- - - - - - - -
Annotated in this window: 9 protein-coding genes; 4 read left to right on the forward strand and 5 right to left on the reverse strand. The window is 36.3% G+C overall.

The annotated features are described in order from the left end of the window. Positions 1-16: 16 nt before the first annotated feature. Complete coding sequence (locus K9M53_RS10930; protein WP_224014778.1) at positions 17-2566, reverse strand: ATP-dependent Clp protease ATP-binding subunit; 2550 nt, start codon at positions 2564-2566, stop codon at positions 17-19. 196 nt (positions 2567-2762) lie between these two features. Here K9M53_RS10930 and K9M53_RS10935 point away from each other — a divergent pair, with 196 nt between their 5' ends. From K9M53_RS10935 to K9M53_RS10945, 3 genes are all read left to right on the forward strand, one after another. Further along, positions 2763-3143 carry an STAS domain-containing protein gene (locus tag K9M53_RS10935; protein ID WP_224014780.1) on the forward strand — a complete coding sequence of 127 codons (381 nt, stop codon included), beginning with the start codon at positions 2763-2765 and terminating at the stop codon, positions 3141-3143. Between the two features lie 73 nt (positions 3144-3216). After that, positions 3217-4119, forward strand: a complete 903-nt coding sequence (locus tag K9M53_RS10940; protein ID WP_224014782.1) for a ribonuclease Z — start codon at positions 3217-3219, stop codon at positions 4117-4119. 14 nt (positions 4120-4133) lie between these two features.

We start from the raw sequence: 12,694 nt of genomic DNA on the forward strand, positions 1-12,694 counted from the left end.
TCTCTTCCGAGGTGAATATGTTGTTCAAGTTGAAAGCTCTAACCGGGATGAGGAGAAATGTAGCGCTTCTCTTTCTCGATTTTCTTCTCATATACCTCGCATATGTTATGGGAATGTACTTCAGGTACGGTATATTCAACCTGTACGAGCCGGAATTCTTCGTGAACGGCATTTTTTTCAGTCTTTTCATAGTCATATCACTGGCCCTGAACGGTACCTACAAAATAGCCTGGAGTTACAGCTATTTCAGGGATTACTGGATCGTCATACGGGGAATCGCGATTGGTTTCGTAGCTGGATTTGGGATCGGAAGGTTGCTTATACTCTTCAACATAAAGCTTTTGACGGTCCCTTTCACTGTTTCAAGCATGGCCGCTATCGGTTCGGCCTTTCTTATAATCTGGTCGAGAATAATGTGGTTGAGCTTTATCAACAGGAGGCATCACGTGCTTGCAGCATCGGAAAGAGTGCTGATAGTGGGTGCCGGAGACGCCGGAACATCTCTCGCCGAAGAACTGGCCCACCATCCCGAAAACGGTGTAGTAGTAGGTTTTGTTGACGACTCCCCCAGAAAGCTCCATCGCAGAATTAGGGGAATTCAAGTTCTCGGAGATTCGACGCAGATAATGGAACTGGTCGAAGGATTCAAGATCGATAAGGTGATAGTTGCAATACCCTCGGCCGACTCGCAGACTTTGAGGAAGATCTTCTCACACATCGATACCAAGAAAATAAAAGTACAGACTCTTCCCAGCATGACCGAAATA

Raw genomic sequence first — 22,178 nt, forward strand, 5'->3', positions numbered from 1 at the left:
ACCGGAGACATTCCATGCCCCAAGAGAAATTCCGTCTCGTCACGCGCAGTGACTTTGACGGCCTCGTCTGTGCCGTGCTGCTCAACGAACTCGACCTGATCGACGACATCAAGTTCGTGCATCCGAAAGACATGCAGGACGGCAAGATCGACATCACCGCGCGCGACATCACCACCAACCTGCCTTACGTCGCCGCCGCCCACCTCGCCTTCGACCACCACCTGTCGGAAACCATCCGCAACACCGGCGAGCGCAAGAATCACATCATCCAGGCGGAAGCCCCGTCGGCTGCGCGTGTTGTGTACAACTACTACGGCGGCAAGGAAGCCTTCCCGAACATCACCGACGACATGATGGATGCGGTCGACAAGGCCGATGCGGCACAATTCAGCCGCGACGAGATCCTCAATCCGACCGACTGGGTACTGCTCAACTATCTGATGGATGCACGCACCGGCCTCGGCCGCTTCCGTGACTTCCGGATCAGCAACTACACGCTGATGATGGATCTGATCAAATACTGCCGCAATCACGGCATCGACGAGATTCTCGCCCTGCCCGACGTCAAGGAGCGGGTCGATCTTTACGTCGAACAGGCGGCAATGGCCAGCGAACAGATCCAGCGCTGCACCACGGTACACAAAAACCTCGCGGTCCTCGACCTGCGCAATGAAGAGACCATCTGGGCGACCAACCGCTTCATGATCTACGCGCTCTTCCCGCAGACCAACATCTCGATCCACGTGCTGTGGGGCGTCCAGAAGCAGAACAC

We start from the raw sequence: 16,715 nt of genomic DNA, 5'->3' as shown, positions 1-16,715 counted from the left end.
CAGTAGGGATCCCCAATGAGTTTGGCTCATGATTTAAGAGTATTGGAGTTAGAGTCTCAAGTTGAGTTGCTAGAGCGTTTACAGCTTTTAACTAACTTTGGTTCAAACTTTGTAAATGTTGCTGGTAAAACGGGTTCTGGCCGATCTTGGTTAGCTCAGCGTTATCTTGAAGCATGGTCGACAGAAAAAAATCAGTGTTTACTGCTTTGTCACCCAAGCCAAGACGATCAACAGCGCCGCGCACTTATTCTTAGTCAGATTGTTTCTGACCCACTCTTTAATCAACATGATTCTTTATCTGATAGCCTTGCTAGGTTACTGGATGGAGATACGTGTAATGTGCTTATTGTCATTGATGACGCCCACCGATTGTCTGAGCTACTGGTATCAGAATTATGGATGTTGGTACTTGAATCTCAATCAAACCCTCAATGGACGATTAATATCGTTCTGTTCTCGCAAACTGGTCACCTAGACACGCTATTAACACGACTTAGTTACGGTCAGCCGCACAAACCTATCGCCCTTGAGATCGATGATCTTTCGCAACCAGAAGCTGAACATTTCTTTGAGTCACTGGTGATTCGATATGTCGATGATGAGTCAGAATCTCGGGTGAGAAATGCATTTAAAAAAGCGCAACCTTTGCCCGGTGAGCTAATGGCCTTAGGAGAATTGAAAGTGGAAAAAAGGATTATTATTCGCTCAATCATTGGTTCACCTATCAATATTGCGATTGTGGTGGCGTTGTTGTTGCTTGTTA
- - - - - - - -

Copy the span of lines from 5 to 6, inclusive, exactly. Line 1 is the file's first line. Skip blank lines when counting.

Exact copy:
Raw genomic sequence first — 22,178 nt, forward strand, 5'->3', positions numbered from 1 at the left:
ACCGGAGACATTCCATGCCCCAAGAGAAATTCCGTCTCGTCACGCGCAGTGACTTTGACGGCCTCGTCTGTGCCGTGCTGCTCAACGAACTCGACCTGATCGACGACATCAAGTTCGTGCATCCGAAAGACATGCAGGACGGCAAGATCGACATCACCGCGCGCGACATCACCACCAACCTGCCTTACGTCGCCGCCGCCCACCTCGCCTTCGACCACCACCTGTCGGAAACCATCCGCAACACCGGCGAGCGCAAGAATCACATCATCCAGGCGGAAGCCCCGTCGGCTGCGCGTGTTGTGTACAACTACTACGGCGGCAAGGAAGCCTTCCCGAACATCACCGACGACATGATGGATGCGGTCGACAAGGCCGATGCGGCACAATTCAGCCGCGACGAGATCCTCAATCCGACCGACTGGGTACTGCTCAACTATCTGATGGATGCACGCACCGGCCTCGGCCGCTTCCGTGACTTCCGGATCAGCAACTACACGCTGATGATGGATCTGATCAAATACTGCCGCAATCACGGCATCGACGAGATTCTCGCCCTGCCCGACGTCAAGGAGCGGGTCGATCTTTACGTCGAACAGGCGGCAATGGCCAGCGAACAGATCCAGCGCTGCACCACGGTACACAAAAACCTCGCGGTCCTCGACCTGCGCAATGAAGAGACCATCTGGGCGACCAACCGCTTCATGATCTACGCGCTCTTCCCGCAGACCAACATCTCGATCCACGTGCTGTGGGGCGTCCAGAAGCAGAACAC